As a science instructor, I find myself spending a lot of time debating, creating and reflecting on the “explore” phase of the learning cycle. Naturally, “hooking” students, building perplexity, and guiding students toward a collaborative learning objective, IMO, requires much more instructional skill than the “explain” (flip if you so choose) or “apply” phase…or at least so I thought. While the explain phase has continued to be the least emphasized part of the cycle (3-5 minute lower end Blooms delivery), I have not done a good job moving beyond the “drill and kill” tendency of the application phase of the learning cycle.
While in theory, the “apply” phase calls for much more than practice, in chemistry in particular, for me, there is a tendency to get stuck in a “study hall” like environment as students struggle through problems in class. To try and bridge the gap between practice, and also promoting extension and critical investigation of problems, I did a version of Kelly Oshea’s Mistake Game. Students were given a problem, and were asked to solve that problem, but plant one common mistake, as if they are writing multiple choice item distractors. Students then viewed one another’s problems, and qualitatively identified their mistakes.
I enjoyed how this activity seemed to quench the students need to practice problems, however it also forced students to reverse their role, and step into the shoes of the test writer. Not a true “extension” of their knowledge to the real world, but this activity successfully forced students to assess problems through a different lens. To accomplish this, I harnessed the “snapshot” tool in google docs (thanks to @followmolly for this tip at ISTE) to create a fluid jig saw where students created their “mistakes” and then shared them with others. Below is an outline of the process:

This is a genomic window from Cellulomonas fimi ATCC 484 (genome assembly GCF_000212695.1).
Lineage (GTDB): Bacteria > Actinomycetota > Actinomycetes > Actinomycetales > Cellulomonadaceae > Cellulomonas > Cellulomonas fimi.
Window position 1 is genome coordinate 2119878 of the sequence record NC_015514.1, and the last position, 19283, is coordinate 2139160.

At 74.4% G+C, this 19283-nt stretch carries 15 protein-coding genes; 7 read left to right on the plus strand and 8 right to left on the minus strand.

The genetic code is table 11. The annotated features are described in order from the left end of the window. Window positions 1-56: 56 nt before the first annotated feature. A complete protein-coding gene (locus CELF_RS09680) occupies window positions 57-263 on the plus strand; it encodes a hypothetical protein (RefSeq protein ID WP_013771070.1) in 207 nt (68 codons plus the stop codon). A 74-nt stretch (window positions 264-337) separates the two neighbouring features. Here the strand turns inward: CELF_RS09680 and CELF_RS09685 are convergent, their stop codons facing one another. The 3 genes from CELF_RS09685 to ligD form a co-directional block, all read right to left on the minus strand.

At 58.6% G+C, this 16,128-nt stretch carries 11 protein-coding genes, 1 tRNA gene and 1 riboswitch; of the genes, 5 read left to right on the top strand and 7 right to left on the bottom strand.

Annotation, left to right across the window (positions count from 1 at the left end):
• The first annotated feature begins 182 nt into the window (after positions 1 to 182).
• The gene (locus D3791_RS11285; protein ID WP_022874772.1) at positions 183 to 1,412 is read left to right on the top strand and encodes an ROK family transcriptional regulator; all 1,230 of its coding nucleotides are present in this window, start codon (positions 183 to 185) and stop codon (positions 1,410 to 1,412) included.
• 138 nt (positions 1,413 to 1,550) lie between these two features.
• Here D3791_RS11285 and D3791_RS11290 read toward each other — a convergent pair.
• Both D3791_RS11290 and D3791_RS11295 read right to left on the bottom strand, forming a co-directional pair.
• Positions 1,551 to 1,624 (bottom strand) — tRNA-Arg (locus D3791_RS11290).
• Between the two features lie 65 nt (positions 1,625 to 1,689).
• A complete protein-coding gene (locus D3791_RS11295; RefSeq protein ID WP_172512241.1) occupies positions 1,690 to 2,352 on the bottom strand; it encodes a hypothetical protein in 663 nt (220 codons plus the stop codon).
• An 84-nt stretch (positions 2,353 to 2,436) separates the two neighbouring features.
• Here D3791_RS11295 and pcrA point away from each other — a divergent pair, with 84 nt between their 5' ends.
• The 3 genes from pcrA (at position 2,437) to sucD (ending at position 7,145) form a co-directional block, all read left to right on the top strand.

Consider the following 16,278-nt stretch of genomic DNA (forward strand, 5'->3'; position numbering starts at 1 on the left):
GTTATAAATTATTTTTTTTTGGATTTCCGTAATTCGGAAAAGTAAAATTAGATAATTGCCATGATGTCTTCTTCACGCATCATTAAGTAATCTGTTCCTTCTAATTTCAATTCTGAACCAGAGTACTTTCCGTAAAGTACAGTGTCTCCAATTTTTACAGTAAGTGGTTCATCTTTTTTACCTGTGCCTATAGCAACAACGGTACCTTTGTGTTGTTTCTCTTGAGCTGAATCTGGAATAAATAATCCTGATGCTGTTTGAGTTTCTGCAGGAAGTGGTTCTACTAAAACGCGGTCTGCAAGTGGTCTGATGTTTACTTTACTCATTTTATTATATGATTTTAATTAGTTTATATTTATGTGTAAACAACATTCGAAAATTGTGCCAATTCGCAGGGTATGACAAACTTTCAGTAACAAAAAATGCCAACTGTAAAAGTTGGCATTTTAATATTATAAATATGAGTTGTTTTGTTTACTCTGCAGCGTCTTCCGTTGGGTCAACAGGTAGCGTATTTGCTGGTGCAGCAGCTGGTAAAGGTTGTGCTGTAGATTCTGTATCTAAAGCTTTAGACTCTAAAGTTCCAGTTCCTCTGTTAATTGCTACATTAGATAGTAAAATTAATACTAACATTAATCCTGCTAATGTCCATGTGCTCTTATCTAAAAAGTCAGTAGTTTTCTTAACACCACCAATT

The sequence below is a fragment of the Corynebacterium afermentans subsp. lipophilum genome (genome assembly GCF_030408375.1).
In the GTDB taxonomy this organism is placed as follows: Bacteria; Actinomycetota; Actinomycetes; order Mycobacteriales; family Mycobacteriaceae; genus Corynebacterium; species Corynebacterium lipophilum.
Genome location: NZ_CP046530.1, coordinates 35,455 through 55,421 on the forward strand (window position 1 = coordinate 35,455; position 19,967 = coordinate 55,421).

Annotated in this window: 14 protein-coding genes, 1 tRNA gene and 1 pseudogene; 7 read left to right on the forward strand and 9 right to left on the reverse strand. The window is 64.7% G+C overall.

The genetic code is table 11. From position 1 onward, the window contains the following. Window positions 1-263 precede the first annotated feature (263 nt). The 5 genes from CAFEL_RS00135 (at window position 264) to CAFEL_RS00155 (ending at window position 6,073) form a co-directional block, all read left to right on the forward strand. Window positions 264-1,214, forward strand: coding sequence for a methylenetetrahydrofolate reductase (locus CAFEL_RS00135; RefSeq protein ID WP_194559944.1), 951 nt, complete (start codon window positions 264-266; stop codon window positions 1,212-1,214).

1. Create google presentation with one slide for each group and make the presentation public and editable by all.
2. In the presenter notes section of each slide, write unique question for each group.
3. Instruct each group to solve that question on a white sheet of paper, using a sharpie and planted one mistake. See below:
4. Using the snapshot tool, instruct each group to insert picture into the slide. See below:
5. Groups then observe one another’s slides and identified the mistake made.
6. Upon conclusion of activity, facilitate a class discussion where groups discuss the most appropriate mistake.
See an example of the complete slide deck here: